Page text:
At least 60 women have been killed in Australia this year by a current or former partner.
By the time you read this article, another death will have happened.
Why is this not a national emergency?
I have some staggering stats for you from the Women’s Council:
- 1 in 3 women have experienced physical violence since the age of 15
- 1 in 4 women have experienced emotional or psychological abuse
- 1 in 5 women have experienced sexualised violence
- Intimate partner violence is the greatest health risk of women aged 25-44
- Aboriginal and Torres Strait Islander Women are 32 times more likely to be hospitalised as a result of family violence-related assault than non-Indigenous women, and 10 times more likely to die from an assault
- More than two-thirds (68 per cent) of mothers who had children in their care when they experienced violence from their previous partner said the children had seen or heard the violence.
Domestic violence isn’t just physical violence.
It’s manipulation, isolation, degrading comments, controlling behaviour and financial abuse. It doesn’t have to be physical to be domestic abuse.
In Western Australia alone this year, 28 people have been killed as a result of domestic and family violence, compared to 12 people last year.
The often fatal consequences cannot be ignored and the Women’s Council believes much more can be done to prevent this scourge within our society.
Women’s Council CEO Angela Hartwig said much more can be done by all levels of the community – State and Federal governments, businesses, and first responders.
One way is by ensuring that all Women’s Refuges and DFV specialist services are funded to be able to provide a suite of services such as crisis and medium term accommodation, outreach, safe at home and counselling.
Domestic and Family Violence against women is the single largest driver of homelessness for women, a common factor in child protection notification and incidents result in a police call-out on average every two minutes across the country.
While men are more likely to experience violence by other men in public places, women are more likely to experience violence from men they know, often in the home.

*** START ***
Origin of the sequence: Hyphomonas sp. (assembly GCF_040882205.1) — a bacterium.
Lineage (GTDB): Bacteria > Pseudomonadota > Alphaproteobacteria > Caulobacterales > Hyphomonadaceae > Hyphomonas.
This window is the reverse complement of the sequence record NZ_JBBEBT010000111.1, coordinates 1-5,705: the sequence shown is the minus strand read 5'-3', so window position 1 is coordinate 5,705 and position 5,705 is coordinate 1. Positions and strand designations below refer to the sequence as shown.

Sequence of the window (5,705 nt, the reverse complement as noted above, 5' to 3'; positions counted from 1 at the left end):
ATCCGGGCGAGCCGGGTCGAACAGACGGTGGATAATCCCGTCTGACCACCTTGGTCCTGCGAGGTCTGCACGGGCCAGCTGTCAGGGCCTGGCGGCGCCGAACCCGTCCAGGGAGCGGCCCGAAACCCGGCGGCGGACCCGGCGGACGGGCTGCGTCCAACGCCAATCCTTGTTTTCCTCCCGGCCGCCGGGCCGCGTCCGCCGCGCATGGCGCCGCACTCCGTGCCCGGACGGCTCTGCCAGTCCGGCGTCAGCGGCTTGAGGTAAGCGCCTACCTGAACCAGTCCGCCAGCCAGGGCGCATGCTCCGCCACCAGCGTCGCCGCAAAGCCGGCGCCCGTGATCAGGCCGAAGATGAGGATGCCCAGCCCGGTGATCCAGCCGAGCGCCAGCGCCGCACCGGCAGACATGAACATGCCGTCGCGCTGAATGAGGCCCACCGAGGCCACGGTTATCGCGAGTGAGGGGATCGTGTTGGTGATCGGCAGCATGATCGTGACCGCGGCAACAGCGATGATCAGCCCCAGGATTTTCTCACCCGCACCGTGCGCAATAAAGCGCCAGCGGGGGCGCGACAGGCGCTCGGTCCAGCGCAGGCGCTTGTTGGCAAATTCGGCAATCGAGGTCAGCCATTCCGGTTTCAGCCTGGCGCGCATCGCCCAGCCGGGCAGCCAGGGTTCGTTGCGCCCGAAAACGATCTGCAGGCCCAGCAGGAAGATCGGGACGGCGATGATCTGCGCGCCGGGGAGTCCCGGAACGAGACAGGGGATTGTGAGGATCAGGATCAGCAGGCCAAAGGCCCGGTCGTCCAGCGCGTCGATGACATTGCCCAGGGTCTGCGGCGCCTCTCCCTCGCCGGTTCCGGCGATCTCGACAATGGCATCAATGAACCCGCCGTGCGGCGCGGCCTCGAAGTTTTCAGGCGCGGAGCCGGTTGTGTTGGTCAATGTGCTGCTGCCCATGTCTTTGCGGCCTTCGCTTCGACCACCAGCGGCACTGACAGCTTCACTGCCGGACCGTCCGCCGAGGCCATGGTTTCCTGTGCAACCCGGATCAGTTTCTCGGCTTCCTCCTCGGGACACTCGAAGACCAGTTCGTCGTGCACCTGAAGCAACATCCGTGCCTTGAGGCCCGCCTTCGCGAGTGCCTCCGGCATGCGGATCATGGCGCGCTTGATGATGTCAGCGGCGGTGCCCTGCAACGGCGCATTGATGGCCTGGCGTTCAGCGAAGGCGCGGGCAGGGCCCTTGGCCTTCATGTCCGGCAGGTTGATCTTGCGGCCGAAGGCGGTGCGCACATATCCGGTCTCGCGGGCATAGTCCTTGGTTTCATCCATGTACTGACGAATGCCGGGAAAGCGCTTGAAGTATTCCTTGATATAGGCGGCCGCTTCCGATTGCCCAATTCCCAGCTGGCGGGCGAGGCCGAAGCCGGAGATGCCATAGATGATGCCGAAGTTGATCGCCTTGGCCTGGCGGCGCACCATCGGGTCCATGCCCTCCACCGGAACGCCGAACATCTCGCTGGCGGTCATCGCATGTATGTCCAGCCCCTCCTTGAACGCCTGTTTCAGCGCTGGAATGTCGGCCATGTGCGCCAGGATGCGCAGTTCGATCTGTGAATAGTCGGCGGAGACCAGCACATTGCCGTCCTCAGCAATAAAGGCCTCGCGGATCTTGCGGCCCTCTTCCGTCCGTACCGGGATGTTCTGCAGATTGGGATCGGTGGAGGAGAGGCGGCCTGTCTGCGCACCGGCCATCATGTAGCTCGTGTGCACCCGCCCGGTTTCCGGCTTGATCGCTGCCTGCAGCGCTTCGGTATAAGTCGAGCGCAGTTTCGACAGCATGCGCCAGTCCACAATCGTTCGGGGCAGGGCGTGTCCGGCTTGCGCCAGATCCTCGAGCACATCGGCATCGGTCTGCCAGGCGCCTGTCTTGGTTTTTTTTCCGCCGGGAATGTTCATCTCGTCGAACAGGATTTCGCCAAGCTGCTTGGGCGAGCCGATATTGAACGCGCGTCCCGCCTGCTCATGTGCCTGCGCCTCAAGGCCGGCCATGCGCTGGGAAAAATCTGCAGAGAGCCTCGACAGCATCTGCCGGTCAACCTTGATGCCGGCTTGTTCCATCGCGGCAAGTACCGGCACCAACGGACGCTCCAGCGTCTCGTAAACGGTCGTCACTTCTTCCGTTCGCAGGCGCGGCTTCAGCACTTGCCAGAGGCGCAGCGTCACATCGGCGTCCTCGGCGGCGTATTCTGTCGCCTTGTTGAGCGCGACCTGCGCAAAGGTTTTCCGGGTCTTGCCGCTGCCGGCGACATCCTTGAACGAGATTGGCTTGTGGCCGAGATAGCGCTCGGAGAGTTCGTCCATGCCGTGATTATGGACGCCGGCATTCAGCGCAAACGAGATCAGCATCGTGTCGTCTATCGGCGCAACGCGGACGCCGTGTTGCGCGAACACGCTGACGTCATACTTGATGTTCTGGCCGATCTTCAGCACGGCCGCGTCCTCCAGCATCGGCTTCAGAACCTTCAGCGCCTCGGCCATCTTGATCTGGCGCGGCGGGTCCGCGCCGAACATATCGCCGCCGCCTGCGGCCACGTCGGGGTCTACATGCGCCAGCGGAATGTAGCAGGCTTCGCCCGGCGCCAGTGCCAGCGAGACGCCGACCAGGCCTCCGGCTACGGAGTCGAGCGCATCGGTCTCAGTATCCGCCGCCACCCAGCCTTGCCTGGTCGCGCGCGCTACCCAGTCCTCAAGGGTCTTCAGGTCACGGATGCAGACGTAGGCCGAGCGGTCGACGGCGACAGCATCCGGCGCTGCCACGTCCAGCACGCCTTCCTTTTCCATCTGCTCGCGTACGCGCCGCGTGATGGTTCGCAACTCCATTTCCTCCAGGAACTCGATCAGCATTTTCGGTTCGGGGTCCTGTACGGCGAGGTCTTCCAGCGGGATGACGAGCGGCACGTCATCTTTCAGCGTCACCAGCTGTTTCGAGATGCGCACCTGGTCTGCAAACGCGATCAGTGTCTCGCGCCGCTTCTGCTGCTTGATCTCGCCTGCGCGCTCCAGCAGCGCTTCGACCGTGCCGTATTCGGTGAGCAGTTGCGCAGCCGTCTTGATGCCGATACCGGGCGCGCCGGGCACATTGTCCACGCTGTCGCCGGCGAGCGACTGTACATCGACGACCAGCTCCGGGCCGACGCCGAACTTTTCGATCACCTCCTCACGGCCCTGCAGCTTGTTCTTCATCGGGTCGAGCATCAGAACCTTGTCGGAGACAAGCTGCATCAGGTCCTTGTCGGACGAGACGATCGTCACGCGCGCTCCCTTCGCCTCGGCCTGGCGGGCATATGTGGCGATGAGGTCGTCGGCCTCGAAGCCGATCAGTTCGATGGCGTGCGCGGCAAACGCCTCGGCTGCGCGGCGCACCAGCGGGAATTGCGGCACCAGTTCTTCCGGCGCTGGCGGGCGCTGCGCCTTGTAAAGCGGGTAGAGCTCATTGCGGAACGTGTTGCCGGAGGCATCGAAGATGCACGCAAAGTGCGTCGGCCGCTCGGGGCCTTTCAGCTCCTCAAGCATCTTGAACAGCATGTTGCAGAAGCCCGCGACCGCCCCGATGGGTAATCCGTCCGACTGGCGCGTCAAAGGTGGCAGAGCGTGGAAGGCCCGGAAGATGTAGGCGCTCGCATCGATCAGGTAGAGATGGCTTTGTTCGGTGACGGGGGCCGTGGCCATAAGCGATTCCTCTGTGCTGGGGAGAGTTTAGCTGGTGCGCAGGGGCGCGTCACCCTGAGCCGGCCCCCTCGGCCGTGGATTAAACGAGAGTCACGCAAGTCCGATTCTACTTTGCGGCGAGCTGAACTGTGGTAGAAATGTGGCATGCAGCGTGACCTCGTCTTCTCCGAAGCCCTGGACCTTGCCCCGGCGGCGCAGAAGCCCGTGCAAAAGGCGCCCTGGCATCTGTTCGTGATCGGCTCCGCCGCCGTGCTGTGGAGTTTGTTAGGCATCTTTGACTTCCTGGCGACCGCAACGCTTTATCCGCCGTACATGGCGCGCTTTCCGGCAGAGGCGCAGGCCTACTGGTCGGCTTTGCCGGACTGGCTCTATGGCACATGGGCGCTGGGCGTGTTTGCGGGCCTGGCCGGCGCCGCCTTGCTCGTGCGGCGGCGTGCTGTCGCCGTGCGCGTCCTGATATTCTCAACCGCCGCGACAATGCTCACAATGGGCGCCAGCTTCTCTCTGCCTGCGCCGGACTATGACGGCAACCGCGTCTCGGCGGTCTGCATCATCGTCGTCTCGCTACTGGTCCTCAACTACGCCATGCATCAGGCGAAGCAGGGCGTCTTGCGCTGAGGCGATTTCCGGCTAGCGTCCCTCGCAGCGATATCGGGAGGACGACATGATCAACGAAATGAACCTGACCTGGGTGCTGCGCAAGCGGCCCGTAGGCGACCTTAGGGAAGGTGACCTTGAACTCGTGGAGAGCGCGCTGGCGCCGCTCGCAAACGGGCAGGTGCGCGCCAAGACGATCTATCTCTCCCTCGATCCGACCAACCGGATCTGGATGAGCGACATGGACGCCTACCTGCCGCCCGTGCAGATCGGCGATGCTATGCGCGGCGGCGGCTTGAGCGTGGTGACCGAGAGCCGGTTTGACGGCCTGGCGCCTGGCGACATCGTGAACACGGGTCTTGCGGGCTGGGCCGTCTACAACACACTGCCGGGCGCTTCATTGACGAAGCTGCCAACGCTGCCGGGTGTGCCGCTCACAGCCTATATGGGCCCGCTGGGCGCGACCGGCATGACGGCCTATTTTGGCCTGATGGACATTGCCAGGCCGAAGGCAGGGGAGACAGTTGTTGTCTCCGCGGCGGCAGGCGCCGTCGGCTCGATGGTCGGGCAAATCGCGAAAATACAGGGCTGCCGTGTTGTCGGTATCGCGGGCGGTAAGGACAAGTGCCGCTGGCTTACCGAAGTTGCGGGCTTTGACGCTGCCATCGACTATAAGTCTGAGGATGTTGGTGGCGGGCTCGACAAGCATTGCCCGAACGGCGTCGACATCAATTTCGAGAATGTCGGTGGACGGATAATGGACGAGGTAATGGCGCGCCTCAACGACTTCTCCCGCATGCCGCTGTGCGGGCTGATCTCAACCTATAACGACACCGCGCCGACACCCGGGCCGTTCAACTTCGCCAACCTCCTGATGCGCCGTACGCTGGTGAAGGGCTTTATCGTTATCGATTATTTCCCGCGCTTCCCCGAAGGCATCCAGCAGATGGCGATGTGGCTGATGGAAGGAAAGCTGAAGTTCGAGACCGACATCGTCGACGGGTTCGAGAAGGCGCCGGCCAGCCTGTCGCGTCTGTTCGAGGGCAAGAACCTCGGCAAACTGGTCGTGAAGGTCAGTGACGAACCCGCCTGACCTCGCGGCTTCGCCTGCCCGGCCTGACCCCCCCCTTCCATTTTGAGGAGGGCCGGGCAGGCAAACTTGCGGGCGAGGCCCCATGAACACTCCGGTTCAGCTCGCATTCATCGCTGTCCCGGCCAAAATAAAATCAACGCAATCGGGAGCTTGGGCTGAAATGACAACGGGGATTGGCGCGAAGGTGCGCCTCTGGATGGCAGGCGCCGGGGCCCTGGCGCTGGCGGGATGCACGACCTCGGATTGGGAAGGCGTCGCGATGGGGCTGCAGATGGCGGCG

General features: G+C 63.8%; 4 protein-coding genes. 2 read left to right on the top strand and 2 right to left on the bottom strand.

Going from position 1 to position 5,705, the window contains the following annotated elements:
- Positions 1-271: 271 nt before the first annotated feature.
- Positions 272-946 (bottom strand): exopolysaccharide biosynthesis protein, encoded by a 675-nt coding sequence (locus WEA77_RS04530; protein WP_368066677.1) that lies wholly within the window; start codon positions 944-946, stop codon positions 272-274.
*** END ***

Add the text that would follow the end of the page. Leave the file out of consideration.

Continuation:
The overwhelming majority of acts of domestic violence and sexual assault are perpetrated by men against women, and this violence is likely to be more severe on female than male victims.
Australia must ramp up its efforts to prevent tragedies such as the alleged murder of a Bedford family, according to Minister for Women Kelly O’Dwyer.
I decided to ask my followers on Instagram if anyone was happy to share their stories and I was inundated with messages.
I have almost 40,000 people follow me and I was messaged by more than 100 women coming forward to share their incredibly heartbreaking but powerful stories of domestic violence.
Sheree was with her partner for almost 16 years, since she was just 16 years old.
She experienced mental, physical and emotional abuse from the beginning. She was hospitalised many times and felt like she was going to die a few times over the 16 years.
She even contemplated suicide and leaving her kids because it was all too much. Finally she chose to leave and is now happily married to someone else.
She experiences PTSD still to this day but is making it her mission to share her story and help others.
“I am wanting to educate the next generation about abuse,” she said.
“How to recognise abuse and how to stop it. I want them to know what a real loving relationship is and what it should look like. I want them to understand their worth. Know what they deserve.”
“I am wanting to make this topic not such a taboo subject anymore because we all know it’s happening. One woman dies a week at the hands of her current or former partner.”